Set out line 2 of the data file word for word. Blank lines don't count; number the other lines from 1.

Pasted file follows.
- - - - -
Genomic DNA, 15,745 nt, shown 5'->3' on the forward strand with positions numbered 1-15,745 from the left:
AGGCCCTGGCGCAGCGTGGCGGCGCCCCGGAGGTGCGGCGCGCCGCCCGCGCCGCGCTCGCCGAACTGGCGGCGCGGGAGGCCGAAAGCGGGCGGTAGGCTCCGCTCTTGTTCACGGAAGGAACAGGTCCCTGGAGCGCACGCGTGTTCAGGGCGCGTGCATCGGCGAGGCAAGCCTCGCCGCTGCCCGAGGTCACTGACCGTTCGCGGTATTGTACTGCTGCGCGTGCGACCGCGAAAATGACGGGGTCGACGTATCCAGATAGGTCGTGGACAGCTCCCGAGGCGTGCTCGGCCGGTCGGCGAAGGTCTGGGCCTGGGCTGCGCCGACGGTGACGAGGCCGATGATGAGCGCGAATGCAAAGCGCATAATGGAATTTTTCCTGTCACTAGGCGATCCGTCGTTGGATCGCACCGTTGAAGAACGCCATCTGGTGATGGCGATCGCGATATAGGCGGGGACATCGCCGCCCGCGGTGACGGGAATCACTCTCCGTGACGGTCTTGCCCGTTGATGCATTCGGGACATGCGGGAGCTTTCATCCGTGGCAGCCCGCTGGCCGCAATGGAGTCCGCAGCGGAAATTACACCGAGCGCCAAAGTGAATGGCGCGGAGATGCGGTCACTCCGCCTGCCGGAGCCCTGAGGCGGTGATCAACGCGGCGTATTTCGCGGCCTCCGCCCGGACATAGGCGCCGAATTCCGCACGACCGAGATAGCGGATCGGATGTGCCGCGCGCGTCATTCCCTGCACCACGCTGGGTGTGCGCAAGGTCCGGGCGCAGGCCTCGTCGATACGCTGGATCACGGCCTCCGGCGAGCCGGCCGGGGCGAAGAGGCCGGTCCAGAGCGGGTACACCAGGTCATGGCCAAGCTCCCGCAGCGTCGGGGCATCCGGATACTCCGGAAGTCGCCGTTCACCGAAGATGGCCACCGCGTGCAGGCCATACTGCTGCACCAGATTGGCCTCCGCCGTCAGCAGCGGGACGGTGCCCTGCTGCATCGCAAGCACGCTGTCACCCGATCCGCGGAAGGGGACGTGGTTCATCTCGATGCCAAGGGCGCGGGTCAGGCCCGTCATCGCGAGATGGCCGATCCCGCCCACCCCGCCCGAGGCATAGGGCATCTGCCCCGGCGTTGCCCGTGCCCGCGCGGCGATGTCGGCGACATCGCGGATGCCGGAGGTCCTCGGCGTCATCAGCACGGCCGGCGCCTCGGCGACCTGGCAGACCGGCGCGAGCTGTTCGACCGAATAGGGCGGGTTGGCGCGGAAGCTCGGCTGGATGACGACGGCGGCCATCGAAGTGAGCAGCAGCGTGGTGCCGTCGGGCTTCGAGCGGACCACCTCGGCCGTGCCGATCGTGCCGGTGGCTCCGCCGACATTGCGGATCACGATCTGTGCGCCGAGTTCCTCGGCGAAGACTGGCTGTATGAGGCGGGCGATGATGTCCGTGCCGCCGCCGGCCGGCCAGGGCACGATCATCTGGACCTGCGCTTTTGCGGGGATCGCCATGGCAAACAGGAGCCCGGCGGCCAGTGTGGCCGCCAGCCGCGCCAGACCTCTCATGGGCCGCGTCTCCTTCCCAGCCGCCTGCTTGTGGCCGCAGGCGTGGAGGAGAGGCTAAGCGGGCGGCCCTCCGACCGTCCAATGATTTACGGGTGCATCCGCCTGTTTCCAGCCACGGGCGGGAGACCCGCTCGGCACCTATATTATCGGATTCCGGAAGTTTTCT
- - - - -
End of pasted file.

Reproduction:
AGGCCCTGGCGCAGCGTGGCGGCGCCCCGGAGGTGCGGCGCGCCGCCCGCGCCGCGCTCGCCGAACTGGCGGCGCGGGAGGCCGAAAGCGGGCGGTAGGCTCCGCTCTTGTTCACGGAAGGAACAGGTCCCTGGAGCGCACGCGTGTTCAGGGCGCGTGCATCGGCGAGGCAAGCCTCGCCGCTGCCCGAGGTCACTGACCGTTCGCGGTATTGTACTGCTGCGCGTGCGACCGCGAAAATGACGGGGTCGACGTATCCAGATAGGTCGTGGACAGCTCCCGAGGCGTGCTCGGCCGGTCGGCGAAGGTCTGGGCCTGGGCTGCGCCGACGGTGACGAGGCCGATGATGAGCGCGAATGCAAAGCGCATAATGGAATTTTTCCTGTCACTAGGCGATCCGTCGTTGGATCGCACCGTTGAAGAACGCCATCTGGTGATGGCGATCGCGATATAGGCGGGGACATCGCCGCCCGCGGTGACGGGAATCACTCTCCGTGACGGTCTTGCCCGTTGATGCATTCGGGACATGCGGGAGCTTTCATCCGTGGCAGCCCGCTGGCCGCAATGGAGTCCGCAGCGGAAATTACACCGAGCGCCAAAGTGAATGGCGCGGAGATGCGGTCACTCCGCCTGCCGGAGCCCTGAGGCGGTGATCAACGCGGCGTATTTCGCGGCCTCCGCCCGGACATAGGCGCCGAATTCCGCACGACCGAGATAGCGGATCGGATGTGCCGCGCGCGTCATTCCCTGCACCACGCTGGGTGTGCGCAAGGTCCGGGCGCAGGCCTCGTCGATACGCTGGATCACGGCCTCCGGCGAGCCGGCCGGGGCGAAGAGGCCGGTCCAGAGCGGGTACACCAGGTCATGGCCAAGCTCCCGCAGCGTCGGGGCATCCGGATACTCCGGAAGTCGCCGTTCACCGAAGATGGCCACCGCGTGCAGGCCATACTGCTGCACCAGATTGGCCTCCGCCGTCAGCAGCGGGACGGTGCCCTGCTGCATCGCAAGCACGCTGTCACCCGATCCGCGGAAGGGGACGTGGTTCATCTCGATGCCAAGGGCGCGGGTCAGGCCCGTCATCGCGAGATGGCCGATCCCGCCCACCCCGCCCGAGGCATAGGGCATCTGCCCCGGCGTTGCCCGTGCCCGCGCGGCGATGTCGGCGACATCGCGGATGCCGGAGGTCCTCGGCGTCATCAGCACGGCCGGCGCCTCGGCGACCTGGCAGACCGGCGCGAGCTGTTCGACCGAATAGGGCGGGTTGGCGCGGAAGCTCGGCTGGATGACGACGGCGGCCATCGAAGTGAGCAGCAGCGTGGTGCCGTCGGGCTTCGAGCGGACCACCTCGGCCGTGCCGATCGTGCCGGTGGCTCCGCCGACATTGCGGATCACGATCTGTGCGCCGAGTTCCTCGGCGAAGACTGGCTGTATGAGGCGGGCGATGATGTCCGTGCCGCCGCCGGCCGGCCAGGGCACGATCATCTGGACCTGCGCTTTTGCGGGGATCGCCATGGCAAACAGGAGCCCGGCGGCCAGTGTGGCCGCCAGCCGCGCCAGACCTCTCATGGGCCGCGTCTCCTTCCCAGCCGCCTGCTTGTGGCCGCAGGCGTGGAGGAGAGGCTAAGCGGGCGGCCCTCCGACCGTCCAATGATTTACGGGTGCATCCGCCTGTTTCCAGCCACGGGCGGGAGACCCGCTCGGCACCTATATTATCGGATTCCGGAAGTTTTCT